And our monthly donation will provide 15 patients with quality healthcare they wouldn’t otherwise receive.

 

 

July and August 2018: Raising effective altruists

After just over a year of effective altruism, with 13 regular family discussions to decide where to direct that month’s money under our belt, we decided it was time to hand the reins over to the kids for a couple of months. With a few guidelines in place – aimed at directing their ideas towards effective charities – they went away to research and came back to the family with three choices for our monthly donations. We then discussed the options and voted for where the money would be donated out of the three options presented. Our daughter, who is 12, took July. And our son, who is 14, took August.

Over to them…

July

The Food Fortification Initiative provides food fortified with iron and other minerals to people who lack the basic nutrition needed to survive healthily. I chose this charity because last year I wrote a speech for school about people who needed this food, and when I looked up photos to support my arguments and to persuade people to pay attention to these people, the images that I saw made me think about what it really would be like to live in those conditions. Even though it was just another school project, I stopped thinking about the spelling and grammar of my speech and began wondering if people like us (who live in first world countries [I’m assuming the reader of this lives in a first world country as they need to access a computer/iPad/iPhone to read this]) would be able to live in these conditions, having lived in the lap of luxury compared to the people in the photos for most of our lives. And when I thought deeper about the lives some people are living, I decided I really wanted to improve those lives because after all, we are all humans and we all deserve to live great lives. And so that is why I chose the FFI as this month’s charity.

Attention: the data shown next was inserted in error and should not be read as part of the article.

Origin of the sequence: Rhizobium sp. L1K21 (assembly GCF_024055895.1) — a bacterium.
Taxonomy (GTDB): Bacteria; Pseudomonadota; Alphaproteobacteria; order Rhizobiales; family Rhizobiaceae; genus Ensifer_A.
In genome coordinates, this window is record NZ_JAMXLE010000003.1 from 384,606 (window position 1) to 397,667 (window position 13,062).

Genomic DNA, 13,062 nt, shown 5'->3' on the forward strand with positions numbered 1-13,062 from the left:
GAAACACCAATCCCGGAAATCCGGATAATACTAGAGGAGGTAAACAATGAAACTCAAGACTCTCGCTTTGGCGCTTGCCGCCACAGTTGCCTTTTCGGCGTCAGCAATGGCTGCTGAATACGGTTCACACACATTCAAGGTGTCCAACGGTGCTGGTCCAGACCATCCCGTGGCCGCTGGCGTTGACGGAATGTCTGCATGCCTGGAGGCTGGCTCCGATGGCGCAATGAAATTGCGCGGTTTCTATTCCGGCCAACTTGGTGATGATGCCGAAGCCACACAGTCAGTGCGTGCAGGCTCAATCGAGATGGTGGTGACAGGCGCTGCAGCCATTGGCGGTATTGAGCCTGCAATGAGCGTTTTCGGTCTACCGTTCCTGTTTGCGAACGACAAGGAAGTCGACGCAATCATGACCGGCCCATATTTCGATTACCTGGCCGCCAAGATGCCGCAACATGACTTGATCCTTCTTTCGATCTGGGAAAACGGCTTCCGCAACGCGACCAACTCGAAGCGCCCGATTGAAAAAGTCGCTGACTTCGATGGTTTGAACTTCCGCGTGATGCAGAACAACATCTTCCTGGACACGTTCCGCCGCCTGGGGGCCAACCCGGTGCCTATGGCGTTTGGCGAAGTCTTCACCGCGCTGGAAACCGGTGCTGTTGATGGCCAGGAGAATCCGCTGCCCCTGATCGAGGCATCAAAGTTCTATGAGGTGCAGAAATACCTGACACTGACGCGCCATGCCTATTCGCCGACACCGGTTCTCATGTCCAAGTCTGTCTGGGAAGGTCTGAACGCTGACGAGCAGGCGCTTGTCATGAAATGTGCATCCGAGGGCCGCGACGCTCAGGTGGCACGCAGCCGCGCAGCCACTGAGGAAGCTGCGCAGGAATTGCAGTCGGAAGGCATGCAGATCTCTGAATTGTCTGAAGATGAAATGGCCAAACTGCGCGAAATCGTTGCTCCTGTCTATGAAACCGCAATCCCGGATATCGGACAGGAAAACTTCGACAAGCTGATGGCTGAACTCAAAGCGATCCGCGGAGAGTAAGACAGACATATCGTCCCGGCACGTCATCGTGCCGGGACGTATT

August

I was given the donation money for August and asked to find three viable charities to donate to. I began by doing a general search of “good charities”, which probably gives you a good indication of my experience in this field. In the end, the three charities that stood out were: Save The Children, Afghanaid and one more charity which assisted “fake” orphans in Nepal as well as other countries. Save the Children was our selected charity, and we donated four barns of animals to people in need. These animals will provide food as well as income for the families, both vital to survival. One of my other charities, Afghanaid, assisted Afghani people with education so that they can better help their communities, as well as fruit trees to provide food for rural towns. My final charity helps children who are stolen from their families and called orphans, to reunite with their family. They work in Nepal, a country that our family will be visiting shortly. I am happy to help people in need by providing food and income and our whole family is happy to have bettered four families in need.

April 2018: Give Directly. No strings attached.

This month we are trying something different and instead of donating to an effective program we are donating directly to individuals via Give Directly.

Give Directly provides unconditional cash transfers to some of the poorest people in Kenya and Uganda. These are people who are living on around 65 cents a day. If I buy a coffee at a café I’ve automatically spent seven times that.

The money is provided for the families to spend in the way that suits them best – they can buy much-needed food and shelter, educate their children or start small businesses.